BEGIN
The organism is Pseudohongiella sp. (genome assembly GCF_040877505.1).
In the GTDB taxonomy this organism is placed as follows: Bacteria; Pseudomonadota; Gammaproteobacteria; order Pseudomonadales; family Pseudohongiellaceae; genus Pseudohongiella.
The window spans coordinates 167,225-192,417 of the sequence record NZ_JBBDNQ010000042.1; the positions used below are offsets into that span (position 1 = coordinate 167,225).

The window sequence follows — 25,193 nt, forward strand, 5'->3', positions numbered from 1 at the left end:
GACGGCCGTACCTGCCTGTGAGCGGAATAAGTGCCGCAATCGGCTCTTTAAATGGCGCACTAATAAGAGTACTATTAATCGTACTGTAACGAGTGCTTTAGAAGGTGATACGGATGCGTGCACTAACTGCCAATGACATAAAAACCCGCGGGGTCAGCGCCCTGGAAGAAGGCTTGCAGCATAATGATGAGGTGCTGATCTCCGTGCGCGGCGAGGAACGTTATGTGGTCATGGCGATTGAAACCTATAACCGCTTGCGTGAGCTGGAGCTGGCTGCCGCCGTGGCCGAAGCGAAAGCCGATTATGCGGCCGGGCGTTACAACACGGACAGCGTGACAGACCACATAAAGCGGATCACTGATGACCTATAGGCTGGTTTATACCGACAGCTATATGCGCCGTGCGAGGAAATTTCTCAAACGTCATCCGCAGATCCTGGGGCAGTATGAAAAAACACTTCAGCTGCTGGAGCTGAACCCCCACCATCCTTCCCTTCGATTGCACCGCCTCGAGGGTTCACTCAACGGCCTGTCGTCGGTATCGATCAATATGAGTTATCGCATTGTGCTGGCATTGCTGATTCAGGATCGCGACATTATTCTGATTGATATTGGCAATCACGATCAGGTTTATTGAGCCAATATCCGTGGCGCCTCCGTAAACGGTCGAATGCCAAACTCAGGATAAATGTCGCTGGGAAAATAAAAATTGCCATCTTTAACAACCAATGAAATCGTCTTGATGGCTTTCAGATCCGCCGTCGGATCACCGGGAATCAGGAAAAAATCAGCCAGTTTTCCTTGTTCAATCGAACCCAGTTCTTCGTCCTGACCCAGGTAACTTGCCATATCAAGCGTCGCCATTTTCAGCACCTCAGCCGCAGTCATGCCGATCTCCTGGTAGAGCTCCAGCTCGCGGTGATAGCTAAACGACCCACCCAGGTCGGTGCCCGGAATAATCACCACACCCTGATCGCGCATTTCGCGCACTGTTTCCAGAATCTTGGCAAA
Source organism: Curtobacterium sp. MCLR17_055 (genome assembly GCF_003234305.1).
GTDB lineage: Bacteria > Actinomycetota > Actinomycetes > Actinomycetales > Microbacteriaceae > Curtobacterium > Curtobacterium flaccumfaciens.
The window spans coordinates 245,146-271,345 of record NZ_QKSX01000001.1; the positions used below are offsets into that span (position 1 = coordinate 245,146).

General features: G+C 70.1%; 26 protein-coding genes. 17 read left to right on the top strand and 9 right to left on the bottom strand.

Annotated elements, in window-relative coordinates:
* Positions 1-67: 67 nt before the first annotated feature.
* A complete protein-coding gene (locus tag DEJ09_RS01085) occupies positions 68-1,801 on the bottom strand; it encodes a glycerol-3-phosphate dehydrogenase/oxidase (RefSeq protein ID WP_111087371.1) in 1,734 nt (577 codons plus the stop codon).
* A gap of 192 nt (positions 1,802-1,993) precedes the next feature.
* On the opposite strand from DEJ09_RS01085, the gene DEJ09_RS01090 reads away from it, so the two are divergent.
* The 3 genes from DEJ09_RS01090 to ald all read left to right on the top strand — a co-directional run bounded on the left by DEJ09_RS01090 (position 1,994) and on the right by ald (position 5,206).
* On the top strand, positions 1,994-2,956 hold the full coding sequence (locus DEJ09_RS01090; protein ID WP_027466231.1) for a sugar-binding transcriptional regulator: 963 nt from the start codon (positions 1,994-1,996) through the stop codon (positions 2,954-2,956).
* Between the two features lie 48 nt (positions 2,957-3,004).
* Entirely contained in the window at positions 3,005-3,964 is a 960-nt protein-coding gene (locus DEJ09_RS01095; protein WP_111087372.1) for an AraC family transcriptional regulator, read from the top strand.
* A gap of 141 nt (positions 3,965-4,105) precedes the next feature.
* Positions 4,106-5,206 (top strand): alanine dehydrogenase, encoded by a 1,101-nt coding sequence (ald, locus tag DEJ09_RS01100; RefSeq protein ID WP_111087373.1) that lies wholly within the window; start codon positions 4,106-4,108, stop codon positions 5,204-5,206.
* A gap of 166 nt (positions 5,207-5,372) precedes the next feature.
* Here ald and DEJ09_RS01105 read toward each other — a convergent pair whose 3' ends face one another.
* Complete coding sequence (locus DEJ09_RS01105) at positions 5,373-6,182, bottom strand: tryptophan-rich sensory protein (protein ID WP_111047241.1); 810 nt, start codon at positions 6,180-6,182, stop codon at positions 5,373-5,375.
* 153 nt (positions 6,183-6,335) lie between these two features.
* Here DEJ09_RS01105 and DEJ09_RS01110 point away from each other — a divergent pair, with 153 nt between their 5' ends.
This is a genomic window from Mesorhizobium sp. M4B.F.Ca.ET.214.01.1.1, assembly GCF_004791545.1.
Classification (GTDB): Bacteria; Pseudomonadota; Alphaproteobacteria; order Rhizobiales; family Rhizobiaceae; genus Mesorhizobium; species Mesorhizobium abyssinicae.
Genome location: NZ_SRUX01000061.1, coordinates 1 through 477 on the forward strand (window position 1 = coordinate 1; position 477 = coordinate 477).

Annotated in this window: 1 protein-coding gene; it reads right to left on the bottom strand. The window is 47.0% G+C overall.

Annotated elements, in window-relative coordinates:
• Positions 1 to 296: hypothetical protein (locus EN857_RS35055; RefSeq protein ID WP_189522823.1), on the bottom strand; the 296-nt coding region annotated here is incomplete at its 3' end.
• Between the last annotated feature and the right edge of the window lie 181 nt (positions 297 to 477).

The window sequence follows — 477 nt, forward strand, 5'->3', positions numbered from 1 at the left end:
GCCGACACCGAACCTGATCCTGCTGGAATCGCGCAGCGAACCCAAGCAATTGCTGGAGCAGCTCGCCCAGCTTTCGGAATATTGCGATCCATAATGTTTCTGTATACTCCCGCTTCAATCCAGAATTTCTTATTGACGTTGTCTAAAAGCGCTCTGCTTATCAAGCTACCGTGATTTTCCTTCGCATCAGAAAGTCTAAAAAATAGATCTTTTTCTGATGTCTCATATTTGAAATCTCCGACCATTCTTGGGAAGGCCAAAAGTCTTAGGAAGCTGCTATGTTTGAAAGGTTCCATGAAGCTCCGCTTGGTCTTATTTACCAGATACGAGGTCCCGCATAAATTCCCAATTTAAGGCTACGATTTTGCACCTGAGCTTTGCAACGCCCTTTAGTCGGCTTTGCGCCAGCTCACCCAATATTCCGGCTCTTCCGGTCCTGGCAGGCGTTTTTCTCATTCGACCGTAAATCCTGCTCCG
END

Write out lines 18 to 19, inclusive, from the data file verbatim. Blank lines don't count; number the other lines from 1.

* Entirely contained in the window at positions 3,005-3,964 is a 960-nt protein-coding gene (locus DEJ09_RS01095; protein WP_111087372.1) for an AraC family transcriptional regulator, read from the top strand.
* A gap of 141 nt (positions 3,965-4,105) precedes the next feature.